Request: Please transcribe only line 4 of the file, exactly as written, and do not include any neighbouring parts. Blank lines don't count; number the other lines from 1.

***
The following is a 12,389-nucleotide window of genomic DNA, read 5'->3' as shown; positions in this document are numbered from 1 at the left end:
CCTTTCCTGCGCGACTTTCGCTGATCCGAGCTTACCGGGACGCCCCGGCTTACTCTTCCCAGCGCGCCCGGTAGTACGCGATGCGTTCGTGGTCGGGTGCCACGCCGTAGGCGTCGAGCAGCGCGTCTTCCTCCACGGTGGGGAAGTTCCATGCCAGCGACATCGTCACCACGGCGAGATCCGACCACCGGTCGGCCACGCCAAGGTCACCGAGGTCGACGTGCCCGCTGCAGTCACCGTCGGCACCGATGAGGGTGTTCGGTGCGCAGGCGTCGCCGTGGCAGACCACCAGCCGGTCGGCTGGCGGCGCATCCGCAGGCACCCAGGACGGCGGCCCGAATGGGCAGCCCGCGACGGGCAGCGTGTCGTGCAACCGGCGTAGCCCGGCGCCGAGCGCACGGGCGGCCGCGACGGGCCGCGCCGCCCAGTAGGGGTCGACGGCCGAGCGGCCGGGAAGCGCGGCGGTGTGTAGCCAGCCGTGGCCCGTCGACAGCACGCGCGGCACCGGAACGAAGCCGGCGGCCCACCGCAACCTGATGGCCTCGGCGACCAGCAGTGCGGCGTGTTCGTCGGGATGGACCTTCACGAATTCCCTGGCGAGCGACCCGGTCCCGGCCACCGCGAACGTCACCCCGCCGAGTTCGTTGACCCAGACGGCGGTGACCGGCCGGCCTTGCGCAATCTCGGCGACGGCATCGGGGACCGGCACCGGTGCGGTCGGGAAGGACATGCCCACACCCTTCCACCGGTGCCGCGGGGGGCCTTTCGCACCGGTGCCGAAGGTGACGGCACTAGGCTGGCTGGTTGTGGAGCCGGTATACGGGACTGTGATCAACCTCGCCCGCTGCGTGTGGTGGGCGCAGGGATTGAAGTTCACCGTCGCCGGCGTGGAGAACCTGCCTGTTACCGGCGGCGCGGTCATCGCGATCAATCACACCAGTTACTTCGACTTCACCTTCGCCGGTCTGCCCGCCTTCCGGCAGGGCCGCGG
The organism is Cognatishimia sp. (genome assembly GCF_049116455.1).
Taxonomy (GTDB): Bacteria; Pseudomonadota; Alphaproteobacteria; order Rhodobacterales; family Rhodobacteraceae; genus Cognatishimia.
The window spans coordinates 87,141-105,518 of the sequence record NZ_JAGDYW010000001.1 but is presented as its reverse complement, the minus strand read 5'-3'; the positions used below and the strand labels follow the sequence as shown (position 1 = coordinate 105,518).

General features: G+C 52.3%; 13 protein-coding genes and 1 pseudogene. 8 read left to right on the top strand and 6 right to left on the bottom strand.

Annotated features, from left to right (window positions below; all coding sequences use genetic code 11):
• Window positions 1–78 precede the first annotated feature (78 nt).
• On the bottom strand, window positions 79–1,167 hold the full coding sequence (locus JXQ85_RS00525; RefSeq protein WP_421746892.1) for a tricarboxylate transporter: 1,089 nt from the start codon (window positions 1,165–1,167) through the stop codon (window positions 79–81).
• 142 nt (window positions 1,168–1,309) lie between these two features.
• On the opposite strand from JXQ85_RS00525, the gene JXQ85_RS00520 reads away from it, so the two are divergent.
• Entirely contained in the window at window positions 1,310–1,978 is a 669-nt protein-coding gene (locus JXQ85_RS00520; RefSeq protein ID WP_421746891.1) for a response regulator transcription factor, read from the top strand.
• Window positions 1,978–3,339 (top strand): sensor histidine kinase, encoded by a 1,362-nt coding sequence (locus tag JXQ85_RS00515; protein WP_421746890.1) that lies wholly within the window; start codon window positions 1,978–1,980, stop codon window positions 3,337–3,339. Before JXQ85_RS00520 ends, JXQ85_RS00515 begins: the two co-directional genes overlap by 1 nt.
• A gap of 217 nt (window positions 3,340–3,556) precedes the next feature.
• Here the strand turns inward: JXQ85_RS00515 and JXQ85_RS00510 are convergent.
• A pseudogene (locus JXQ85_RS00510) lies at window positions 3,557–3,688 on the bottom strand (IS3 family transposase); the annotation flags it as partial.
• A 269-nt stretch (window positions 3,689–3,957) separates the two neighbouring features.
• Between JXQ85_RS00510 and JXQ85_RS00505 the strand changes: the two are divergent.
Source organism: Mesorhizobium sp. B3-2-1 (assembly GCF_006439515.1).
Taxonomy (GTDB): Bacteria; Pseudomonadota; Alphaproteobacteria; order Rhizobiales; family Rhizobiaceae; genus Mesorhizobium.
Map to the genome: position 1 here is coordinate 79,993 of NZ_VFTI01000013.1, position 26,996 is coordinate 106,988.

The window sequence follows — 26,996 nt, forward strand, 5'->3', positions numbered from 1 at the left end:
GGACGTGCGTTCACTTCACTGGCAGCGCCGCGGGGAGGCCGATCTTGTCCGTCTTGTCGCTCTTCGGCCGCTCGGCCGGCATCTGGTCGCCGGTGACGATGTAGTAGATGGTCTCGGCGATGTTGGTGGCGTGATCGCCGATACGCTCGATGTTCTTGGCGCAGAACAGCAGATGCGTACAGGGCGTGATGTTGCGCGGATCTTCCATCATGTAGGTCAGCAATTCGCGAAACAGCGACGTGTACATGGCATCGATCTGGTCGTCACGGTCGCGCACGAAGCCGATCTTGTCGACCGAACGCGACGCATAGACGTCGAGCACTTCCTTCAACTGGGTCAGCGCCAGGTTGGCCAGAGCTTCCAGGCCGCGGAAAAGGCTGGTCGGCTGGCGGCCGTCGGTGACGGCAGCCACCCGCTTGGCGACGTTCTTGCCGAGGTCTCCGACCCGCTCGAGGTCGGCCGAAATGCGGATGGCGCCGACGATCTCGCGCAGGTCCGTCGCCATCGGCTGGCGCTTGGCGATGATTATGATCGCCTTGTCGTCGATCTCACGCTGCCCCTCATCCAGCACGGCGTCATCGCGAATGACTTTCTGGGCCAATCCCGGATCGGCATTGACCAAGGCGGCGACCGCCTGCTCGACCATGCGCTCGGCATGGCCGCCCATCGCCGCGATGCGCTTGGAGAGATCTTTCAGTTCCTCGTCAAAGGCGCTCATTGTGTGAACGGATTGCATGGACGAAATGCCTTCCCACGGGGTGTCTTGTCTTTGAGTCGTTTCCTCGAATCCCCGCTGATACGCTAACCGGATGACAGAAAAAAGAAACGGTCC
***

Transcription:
Taxonomy (GTDB): Bacteria; Pseudomonadota; Alphaproteobacteria; order Rhodobacterales; family Rhodobacteraceae; genus Cognatishimia.